Golden mushrooms — the new gold diggers

The filamentous fungi attach gold thread to his, dissolving and precipitating particles from the environment. This process will help find new gold deposits. This may be a biological advantage, since gold-covered mushrooms grow and spread faster than the mushrooms, which do not interact with gold. The discovery was made by Australian science Agency CSIRO and published in the journal Nature Communications.

“Fungi can oxidize tiny particles of gold and deposited it in their threads — this cycle may contribute to the distribution of gold and other elements at the surface of the Earth,” said lead author, CSIRO Dr. Tsing Bohu.

How to mine gold in the future

Fungi are well known to play an important role in the degradation and recycling of organic materials such as leaves and bark, as well as in the cycle of other metals, including aluminum, iron, manganese and calcium. But gold is so chemically inactive that it is the interaction and at the same time unusual and surprising — it had to see it to believe it.

Dr. Bohu conducting further analysis and modeling to understand why the mushrooms interact with gold, and is this a sign of the existence of large deposits below the surface.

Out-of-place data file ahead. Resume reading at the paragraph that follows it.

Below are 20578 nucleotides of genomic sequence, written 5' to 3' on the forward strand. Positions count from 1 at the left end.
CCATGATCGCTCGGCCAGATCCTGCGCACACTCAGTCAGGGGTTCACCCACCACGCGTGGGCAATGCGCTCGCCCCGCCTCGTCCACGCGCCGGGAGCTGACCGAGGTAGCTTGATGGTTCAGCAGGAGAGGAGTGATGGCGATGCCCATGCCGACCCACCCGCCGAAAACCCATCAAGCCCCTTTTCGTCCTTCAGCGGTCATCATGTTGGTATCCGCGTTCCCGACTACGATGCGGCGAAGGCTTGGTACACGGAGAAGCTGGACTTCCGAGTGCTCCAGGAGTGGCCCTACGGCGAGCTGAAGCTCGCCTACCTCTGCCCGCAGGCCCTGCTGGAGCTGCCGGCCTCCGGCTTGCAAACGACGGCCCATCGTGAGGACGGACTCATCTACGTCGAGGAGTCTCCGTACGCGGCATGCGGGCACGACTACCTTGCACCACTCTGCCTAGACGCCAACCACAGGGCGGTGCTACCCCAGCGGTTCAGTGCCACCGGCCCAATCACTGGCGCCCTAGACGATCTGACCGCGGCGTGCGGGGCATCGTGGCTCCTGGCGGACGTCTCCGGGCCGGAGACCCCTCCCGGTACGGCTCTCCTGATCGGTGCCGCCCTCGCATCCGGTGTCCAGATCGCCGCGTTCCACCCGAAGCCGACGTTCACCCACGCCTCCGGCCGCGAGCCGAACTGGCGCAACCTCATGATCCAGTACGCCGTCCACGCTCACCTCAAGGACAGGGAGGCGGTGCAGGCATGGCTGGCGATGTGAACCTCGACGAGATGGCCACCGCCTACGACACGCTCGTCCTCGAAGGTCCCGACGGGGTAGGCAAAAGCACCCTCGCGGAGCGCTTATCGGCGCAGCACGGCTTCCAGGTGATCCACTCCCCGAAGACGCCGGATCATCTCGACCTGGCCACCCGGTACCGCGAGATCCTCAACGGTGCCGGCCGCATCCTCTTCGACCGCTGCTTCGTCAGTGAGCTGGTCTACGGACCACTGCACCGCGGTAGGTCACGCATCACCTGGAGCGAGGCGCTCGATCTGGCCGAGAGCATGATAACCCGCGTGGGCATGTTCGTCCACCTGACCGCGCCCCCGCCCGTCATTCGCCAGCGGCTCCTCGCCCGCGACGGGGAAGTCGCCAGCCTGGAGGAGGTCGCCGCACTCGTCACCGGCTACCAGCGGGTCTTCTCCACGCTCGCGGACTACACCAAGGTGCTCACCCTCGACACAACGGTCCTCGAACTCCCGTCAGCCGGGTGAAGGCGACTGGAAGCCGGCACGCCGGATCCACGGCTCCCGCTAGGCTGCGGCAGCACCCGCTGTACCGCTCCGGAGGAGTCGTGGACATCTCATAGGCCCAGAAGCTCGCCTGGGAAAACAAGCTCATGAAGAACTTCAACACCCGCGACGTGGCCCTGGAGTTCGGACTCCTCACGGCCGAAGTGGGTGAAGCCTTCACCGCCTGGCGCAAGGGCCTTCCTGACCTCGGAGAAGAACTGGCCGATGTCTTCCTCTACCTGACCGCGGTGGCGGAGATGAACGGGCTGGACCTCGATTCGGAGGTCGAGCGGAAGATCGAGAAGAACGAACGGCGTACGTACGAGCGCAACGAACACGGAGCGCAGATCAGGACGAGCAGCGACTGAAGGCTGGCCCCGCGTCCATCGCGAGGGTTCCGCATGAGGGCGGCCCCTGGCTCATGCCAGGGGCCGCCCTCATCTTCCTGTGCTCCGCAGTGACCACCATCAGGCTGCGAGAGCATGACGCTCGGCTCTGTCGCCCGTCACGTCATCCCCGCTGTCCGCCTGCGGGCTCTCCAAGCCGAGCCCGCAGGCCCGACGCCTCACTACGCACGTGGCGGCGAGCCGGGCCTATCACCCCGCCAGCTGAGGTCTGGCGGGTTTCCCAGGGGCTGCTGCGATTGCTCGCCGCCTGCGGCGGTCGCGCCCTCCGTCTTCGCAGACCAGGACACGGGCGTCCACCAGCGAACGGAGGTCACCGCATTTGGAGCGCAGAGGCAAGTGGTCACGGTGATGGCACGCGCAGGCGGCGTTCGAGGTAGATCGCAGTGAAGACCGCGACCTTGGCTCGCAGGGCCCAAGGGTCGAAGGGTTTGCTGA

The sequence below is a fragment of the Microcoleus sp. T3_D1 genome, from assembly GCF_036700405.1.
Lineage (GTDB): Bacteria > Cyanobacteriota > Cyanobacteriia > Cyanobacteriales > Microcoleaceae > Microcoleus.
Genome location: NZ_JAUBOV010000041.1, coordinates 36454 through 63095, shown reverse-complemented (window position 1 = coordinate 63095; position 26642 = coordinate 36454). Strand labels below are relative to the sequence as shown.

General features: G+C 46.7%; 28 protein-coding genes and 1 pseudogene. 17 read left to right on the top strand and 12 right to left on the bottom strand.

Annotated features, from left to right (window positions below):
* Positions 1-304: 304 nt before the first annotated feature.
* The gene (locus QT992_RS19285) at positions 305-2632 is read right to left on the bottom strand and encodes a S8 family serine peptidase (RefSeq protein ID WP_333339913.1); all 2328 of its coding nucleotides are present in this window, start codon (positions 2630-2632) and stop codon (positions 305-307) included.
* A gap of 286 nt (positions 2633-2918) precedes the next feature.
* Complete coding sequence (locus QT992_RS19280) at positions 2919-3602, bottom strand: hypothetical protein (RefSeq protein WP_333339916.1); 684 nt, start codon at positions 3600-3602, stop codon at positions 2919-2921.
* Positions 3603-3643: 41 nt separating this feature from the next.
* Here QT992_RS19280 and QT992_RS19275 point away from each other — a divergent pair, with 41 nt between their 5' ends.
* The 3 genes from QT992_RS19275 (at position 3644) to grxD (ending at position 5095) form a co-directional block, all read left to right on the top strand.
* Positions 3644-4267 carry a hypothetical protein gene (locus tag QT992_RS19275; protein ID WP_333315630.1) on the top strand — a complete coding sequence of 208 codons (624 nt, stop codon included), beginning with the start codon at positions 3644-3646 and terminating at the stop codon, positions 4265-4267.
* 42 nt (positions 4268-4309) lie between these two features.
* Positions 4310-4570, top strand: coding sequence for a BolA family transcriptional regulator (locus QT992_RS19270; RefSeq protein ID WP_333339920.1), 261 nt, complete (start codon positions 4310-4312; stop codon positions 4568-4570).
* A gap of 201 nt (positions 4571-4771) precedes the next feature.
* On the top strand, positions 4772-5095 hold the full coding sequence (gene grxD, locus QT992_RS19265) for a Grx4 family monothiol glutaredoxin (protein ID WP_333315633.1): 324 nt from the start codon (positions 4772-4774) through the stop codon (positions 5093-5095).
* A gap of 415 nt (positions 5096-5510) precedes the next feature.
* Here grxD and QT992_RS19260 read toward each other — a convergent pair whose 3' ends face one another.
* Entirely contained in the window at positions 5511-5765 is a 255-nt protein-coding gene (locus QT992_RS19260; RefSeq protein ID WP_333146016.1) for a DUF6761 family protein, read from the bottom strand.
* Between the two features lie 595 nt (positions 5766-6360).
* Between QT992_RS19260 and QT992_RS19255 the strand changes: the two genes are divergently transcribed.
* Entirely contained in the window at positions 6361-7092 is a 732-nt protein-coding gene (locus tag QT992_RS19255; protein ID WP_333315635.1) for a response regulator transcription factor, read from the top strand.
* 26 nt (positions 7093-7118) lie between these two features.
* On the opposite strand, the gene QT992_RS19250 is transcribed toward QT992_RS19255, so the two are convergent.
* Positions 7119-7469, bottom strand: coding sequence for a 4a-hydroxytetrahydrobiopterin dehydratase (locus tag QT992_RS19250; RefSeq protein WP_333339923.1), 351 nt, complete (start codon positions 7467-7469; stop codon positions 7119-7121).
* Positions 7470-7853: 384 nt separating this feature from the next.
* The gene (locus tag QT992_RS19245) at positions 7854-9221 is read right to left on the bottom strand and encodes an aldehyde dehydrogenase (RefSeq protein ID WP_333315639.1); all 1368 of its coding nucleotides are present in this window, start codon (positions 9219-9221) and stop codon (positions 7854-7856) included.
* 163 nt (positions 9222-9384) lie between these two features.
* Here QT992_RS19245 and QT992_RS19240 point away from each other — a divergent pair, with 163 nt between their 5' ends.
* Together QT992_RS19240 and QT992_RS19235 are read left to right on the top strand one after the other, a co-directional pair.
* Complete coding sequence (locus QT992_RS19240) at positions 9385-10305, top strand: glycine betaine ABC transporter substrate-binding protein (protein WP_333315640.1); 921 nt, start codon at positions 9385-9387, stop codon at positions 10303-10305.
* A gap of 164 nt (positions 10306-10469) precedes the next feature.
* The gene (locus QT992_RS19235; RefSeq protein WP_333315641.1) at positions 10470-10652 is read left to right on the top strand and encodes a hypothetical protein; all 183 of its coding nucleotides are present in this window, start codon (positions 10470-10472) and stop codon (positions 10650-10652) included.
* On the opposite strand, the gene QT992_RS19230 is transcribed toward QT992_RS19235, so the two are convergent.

Australia is the second largest gold producer in the world. Although gold production has reached record peaks in 2018, projections show that in the near future, production will be reduced, if not found new gold deposits.

For a new generation of discoveries need new research tools with a low impact on the environment. CSIRO uses innovative science and technology to solve the most complex tasks, such as ensuring the world’s sustainable resources.

The industry actively uses innovative methods of sampling, such as eucalyptus leaves and a mound of termites — they can store tiny traces of gold and contact with large deposits below the surface.

“We want to understand whether the studied fungi, known as Fusarium oxsporum — and their functional genes to be used in conjunction with tools for research and to help industry to identify promising areas so that it would be less disruptive and expensive than drilling”.

The researchers also emphasize the potential of using mushrooms as a tool of bioremediation for the recovery of gold from waste.

Oxsporum Fusarium is commonly found in soils worldwide and produces pink mycelium or “flower”, but scientists will be looking for them, and the gold particles that are visible only under the microscope. Perhaps in the future, “Golden mushrooms” will find and mine gold for us and for us.

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